This is what everyone has come here for.

When I initially wrote that sentence, what I meant by it was: “This is why these one hundred retreat participants from all over the world have come to this Ashram in India.” But actually, the Yogic saints and philosophers would have agreed with the broadness of my original statement: “This is what everyone has come here for.” According to the mystics, this search for divine bliss is the entire purpose of a human life. This is why we all chose to be born, and this is why all the suffering and pain of life on earth is worthwhile—just for the chance to experience this infinite love. And once you have found this divinity within, can you hold it? Because if you can . . . bliss.

I spend the entire retreat in the back of the temple, watching over the participants as they meditate in the half-dark and total quiet. It is my job to be concerned about their comfort, paying careful attention to see if anyone is in trouble or need. They’ve all taken vows of silence for the duration of the retreat, and every day I can feel them descending deeper into that silence until the entire Ashram is saturated with their stillness. Out of respect to the retreat participants, we are all tiptoeing through our days now, even eating our meals in silence. All traces of chatter are gone. Even I am quiet. There is a middle-of-the-night silence around here now, the hushed timelessness you generally only experience around 3:00 AM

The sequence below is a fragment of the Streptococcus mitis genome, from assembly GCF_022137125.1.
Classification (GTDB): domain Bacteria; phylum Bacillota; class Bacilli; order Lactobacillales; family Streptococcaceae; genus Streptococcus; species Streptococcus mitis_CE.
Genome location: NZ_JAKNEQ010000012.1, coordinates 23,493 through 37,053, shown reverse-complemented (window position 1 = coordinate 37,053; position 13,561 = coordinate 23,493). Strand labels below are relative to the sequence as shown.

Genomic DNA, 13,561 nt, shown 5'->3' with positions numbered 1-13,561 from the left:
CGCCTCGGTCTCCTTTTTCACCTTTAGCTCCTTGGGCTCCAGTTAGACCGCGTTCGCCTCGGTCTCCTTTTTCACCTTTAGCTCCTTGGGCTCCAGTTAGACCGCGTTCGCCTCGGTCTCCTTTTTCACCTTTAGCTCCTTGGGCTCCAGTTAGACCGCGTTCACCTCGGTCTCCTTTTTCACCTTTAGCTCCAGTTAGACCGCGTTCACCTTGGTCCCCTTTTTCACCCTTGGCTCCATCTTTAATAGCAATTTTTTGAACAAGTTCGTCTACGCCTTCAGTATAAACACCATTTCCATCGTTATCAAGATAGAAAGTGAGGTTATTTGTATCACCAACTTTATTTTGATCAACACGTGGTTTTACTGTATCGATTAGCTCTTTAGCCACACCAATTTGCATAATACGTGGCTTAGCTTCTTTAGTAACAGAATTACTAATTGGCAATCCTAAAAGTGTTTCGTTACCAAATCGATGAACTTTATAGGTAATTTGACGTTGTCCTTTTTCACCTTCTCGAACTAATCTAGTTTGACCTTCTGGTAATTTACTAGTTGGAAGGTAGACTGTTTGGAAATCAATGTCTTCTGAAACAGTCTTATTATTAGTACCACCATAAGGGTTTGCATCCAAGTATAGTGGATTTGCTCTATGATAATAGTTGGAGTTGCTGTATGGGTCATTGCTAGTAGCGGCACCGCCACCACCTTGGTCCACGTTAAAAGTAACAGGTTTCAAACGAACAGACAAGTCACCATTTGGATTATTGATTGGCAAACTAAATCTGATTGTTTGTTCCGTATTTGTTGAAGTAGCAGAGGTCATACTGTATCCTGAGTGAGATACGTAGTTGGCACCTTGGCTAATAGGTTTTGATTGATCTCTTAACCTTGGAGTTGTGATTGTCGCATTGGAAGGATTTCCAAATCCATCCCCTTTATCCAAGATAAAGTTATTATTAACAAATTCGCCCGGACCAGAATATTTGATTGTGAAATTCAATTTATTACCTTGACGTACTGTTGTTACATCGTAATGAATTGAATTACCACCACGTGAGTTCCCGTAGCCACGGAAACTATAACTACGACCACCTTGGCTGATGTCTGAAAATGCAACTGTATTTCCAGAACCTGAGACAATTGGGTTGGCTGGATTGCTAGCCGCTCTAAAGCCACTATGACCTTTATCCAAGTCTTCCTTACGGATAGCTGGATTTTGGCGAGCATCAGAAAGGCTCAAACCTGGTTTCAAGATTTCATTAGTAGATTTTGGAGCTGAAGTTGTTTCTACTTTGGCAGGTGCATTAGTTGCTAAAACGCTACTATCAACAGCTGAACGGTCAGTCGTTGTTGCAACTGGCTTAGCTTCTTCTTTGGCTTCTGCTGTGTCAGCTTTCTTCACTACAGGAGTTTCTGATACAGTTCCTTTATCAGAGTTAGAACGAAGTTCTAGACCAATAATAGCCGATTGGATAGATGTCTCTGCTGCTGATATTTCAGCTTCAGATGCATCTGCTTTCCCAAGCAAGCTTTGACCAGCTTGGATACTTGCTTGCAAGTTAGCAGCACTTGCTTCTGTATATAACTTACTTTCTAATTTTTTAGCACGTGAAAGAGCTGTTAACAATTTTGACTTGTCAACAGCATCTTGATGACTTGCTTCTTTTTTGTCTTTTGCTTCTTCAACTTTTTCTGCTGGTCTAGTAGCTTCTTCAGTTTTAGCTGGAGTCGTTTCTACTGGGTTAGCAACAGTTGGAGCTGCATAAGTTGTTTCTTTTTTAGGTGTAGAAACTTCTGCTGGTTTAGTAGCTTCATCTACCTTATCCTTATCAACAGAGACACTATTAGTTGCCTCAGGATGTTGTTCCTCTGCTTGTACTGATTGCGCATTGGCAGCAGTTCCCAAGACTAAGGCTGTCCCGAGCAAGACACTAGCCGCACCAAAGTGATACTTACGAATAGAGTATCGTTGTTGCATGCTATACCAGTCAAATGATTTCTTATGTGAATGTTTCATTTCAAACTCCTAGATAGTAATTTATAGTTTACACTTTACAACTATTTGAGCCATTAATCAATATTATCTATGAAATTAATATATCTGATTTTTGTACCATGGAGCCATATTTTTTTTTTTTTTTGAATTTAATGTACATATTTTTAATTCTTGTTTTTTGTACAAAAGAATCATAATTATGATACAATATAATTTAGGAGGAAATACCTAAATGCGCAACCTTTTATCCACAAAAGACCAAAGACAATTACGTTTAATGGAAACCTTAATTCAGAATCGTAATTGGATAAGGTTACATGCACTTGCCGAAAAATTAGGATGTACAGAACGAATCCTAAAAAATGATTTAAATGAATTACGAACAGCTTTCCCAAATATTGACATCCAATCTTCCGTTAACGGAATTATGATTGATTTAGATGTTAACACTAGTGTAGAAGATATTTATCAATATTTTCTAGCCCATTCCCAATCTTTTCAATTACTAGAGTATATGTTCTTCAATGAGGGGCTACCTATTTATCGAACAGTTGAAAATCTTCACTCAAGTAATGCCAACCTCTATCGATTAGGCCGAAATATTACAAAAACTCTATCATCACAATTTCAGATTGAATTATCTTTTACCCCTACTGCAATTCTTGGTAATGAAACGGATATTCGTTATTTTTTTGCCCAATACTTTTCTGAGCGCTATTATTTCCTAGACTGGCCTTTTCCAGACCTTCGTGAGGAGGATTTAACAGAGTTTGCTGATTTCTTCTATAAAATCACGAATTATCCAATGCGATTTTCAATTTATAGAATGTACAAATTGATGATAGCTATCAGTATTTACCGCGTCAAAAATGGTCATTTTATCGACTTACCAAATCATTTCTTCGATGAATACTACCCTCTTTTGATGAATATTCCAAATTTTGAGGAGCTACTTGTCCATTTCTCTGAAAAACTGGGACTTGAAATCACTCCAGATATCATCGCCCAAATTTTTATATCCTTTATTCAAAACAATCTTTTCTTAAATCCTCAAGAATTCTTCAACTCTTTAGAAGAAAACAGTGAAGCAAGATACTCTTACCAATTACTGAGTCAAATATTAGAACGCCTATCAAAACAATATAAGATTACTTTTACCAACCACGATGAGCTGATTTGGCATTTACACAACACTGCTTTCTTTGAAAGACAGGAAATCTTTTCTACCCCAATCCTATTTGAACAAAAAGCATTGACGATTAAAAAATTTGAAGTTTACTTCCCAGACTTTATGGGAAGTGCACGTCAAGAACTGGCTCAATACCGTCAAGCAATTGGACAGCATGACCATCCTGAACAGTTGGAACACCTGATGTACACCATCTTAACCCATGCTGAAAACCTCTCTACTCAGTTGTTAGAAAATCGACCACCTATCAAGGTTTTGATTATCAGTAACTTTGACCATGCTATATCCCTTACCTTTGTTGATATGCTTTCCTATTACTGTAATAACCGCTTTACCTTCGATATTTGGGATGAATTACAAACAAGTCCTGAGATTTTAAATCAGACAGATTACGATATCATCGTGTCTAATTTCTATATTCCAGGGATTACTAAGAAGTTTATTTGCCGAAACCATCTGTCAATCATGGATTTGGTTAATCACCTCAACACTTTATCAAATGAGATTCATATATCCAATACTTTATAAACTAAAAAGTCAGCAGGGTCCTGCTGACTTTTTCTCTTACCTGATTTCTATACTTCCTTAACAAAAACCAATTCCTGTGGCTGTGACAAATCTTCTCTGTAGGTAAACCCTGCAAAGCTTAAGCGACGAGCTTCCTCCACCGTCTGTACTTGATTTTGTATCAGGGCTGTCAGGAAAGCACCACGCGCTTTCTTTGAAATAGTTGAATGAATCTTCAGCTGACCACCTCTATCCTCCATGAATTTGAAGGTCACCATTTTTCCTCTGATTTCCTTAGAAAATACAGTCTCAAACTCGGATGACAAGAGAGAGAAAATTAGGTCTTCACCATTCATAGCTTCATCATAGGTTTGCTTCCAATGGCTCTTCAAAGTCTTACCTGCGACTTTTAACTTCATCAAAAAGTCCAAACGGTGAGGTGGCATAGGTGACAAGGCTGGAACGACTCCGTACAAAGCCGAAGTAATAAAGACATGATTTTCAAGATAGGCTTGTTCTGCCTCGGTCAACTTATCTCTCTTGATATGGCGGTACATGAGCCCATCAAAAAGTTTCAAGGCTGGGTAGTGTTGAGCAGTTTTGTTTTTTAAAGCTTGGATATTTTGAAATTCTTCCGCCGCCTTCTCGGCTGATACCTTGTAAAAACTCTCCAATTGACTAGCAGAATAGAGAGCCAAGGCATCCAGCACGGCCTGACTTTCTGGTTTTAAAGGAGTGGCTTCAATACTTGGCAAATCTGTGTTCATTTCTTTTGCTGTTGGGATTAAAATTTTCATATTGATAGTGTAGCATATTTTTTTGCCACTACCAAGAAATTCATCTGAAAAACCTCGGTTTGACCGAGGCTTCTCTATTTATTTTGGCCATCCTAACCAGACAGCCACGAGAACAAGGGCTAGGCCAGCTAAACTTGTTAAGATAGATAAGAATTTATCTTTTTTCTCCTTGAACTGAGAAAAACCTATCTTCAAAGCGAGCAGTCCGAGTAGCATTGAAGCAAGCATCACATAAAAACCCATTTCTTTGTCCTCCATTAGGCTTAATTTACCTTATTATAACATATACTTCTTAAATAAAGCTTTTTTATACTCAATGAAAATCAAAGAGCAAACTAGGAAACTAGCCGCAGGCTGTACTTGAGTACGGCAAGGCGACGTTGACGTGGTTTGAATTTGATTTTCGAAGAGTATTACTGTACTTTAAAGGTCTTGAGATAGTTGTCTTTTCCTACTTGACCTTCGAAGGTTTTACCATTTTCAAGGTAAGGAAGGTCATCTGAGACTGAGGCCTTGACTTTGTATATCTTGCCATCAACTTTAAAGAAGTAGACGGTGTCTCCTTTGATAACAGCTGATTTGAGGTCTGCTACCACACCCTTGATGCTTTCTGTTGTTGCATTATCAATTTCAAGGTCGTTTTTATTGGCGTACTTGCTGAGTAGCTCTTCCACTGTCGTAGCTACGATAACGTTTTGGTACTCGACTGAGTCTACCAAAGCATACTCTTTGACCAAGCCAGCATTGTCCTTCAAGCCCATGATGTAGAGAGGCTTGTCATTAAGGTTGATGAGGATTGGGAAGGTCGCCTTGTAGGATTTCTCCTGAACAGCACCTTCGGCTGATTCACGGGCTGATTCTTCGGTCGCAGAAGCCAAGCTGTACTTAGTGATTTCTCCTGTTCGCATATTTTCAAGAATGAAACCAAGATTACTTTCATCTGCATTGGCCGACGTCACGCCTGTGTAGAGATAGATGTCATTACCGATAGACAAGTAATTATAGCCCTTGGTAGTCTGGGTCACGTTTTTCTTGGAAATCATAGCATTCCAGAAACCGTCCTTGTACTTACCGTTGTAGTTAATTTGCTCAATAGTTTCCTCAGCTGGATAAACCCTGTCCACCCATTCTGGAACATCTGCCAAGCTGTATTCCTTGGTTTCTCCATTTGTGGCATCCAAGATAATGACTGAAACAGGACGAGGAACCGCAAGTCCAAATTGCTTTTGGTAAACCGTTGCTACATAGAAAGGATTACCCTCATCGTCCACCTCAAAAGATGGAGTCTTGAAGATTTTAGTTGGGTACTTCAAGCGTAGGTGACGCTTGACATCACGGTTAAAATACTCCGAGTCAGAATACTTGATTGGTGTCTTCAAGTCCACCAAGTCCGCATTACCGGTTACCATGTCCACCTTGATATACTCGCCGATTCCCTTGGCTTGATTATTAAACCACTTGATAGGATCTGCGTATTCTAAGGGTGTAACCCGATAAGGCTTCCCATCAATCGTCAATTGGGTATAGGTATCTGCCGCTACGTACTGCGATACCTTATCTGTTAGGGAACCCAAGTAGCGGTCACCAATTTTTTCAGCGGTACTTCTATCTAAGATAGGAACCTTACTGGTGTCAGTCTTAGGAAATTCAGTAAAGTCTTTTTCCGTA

when you’re totally alone—yet it’s carried through the broad daylight and held by the whole Ashram.

As these hundred souls meditate, I have no idea what they’re thinking or feeling, but I know what they want to experience, and I find myself in a constant state of prayer to God on their behalf, making odd bargains for them like, Please give these wonderful people any blessings you might have originally set aside for me. It’s not my intention to go into meditation at the same time the retreat participants are meditating; I’m supposed to be keeping an eye on them, not worrying about my own spiritual journey. But I find myself every day lifted on the waves of their collective devotional intention, much the same way that certain scavenging birds can ride the thermal heat waves which rise off the earth, taking them much higher in the air than they ever could have flown on their own wing-power. So it’s probably not surprising that this is when it happens. One Thursday afternoon in the back of the temple, right in the midst of my Key Hostess duties, wearing my name-tag and everything—I am suddenly transported through the portal of the universe and taken to the center of God’s palm.